Survival Cooking 101


Masters of Survival not only gather food, but they also cook food. Whether it is an Alaskan Salmon, a White Tail Deer, a bunch of berries, or even all of the above, a true master of the Art of Survival knows how to combine these ingredients to create a meal worthy of a king. Just because you are in the wild it does not mean that you cannot enjoy what you are eating. Preparing your meals carefully can do more than just give you nutrition, it can make you feel human again. The biggest problem with surviving is that if you do not keep your morale up then you can actually become more like a dying animal. You have no hope, no reason to go on, and finally just give up and die.

Fortunately this does not have to be. The easiest way to keep your morale up is to eat well. A full belly makes you feel better no matter the situation. It also gives you energy to keep going. However just eating does not guarantee a good morale. Most people interested in survival has seen the Discovery Channel shows based on survival. Of course the most famous when it comes to food is Bear Grylls, who seems like he will eat anything. A survivalist though does not need to eat bad tasting food. The biggest trick is to know how to prepare your food and where to get it.


Cooking starts with your fire. The right fuel for your fire can enhance the flavor of your food greatly. Whether you use White Oak, or Palm Tree, choosing the wood to cook with enhances your flavor. Choose the material you put on your fire carefully, not only can you enhance your flavor but you can destroy it too. NEVER cook with wood that is rotting, and NEVER burn any plant that could be poisonous. Poisonous plants can turn toxins into aerosols that can poison the air, and poison your food. Choosing the right fuel for your fire can create flavor for your food so choose carefully.


Choosing how you prepare your food is the next step. No matter what animal you get for food, you should bleed the animal. There are mixed feelings about why you should do this, however my recommendation is to bleed the animal. There are several reasons for this, the first being that blood carries disease. If you remove the blood then you lessen the chance of getting a disease from the meat. Secondly blood is saturated with iron. Iron is need for a healthy life, however it has a drawback, it causes the breakdown of cellular tissue faster. Therefore when you bleed out an animal it will prevent the meat from spoiling faster. Third, blood coagulates. One of the biggest complaints of people eating wild animals is the “gamey” taste. This is due to the blood. If a lot of blood is left in the veins of your kill then your meat will have a gamey taste. This due to the excess iron in the meat.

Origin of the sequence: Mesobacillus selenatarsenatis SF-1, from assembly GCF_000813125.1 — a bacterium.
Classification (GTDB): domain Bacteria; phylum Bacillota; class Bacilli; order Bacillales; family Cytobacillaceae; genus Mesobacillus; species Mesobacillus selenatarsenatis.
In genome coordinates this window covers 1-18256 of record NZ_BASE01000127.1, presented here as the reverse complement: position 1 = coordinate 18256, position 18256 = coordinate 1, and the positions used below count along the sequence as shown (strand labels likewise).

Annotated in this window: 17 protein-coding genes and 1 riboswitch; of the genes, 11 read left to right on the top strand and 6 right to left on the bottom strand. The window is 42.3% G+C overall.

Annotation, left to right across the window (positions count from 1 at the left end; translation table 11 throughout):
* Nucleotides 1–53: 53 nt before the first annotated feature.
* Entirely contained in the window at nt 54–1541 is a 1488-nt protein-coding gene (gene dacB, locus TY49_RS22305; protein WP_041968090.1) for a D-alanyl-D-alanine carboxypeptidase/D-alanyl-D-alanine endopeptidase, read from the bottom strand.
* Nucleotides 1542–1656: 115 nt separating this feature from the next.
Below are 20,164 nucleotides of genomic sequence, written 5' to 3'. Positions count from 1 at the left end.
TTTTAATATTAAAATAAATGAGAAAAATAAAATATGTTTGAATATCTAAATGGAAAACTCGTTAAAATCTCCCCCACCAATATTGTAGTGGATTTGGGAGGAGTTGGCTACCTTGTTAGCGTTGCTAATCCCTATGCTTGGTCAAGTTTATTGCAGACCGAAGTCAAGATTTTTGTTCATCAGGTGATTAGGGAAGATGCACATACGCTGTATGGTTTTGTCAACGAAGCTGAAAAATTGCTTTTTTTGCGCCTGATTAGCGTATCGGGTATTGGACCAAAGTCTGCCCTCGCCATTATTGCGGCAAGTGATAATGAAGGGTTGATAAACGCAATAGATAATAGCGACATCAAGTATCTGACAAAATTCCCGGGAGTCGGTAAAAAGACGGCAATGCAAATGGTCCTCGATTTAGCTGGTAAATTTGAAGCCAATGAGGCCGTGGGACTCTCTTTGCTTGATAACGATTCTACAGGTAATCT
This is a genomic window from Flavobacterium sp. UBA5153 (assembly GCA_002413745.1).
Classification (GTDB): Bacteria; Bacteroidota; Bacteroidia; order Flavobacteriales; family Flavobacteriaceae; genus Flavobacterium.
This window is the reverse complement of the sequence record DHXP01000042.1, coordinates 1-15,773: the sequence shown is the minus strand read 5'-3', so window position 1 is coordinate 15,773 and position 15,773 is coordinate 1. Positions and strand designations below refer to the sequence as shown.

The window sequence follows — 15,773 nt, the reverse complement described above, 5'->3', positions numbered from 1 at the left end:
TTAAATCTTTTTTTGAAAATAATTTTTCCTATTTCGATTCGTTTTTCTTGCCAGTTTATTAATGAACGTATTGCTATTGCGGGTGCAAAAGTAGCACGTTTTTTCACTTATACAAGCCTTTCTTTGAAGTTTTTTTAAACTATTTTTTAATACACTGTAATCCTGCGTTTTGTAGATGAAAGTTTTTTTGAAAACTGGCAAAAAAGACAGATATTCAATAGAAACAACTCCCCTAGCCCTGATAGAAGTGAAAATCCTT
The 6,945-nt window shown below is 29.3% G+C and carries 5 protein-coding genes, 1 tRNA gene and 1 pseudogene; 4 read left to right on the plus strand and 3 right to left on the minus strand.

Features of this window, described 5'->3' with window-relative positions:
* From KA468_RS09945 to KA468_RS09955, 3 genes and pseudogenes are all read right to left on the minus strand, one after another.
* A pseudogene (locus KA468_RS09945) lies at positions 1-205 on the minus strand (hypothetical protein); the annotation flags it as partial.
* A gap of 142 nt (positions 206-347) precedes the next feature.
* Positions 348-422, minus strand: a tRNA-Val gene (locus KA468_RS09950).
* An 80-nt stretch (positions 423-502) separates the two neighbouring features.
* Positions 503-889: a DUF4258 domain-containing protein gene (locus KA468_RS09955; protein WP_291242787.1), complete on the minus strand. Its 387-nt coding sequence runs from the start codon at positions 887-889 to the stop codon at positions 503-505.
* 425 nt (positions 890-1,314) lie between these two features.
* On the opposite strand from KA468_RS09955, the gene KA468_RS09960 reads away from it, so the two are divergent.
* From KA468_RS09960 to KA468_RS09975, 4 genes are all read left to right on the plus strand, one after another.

The key to making sure that meat is safe to eat is to thoroughly cook it. If you raise the inner temperature of the meat to 160 degrees for about 15 mins. With out a thermometer it is hard to tell if your meat is up to 160 degrees, the easiest way is to do the rugged check. If the meat is somewhat rigged then it should be safe to eat. Imagine a steak that has been slightly over cooked the meat inside looks grey and is tough. In a restaurant this is not exactly perfect, however in a survival situation over cooked meat is a good thing.


What ingredients can you use in the wild to create meals? Well just about anything around you can be used. For instance you can use pine needles to make a tea or to give your meat a nice citrus flavor. Acorns can also give a nice flavor to meat.


Of course man can not live off of meat alone. There are plenty of wild fruits and vegetables in the wild in most places. Coconuts, wild onions, berries, oranges, bananas, and just about anything else.


Cooking in in the wild does not have to mean that your food does not have to taste good. It does mean that you will probably have to change your idea of taste slightly.

As Always folks: Prepare and Survive Todd Out


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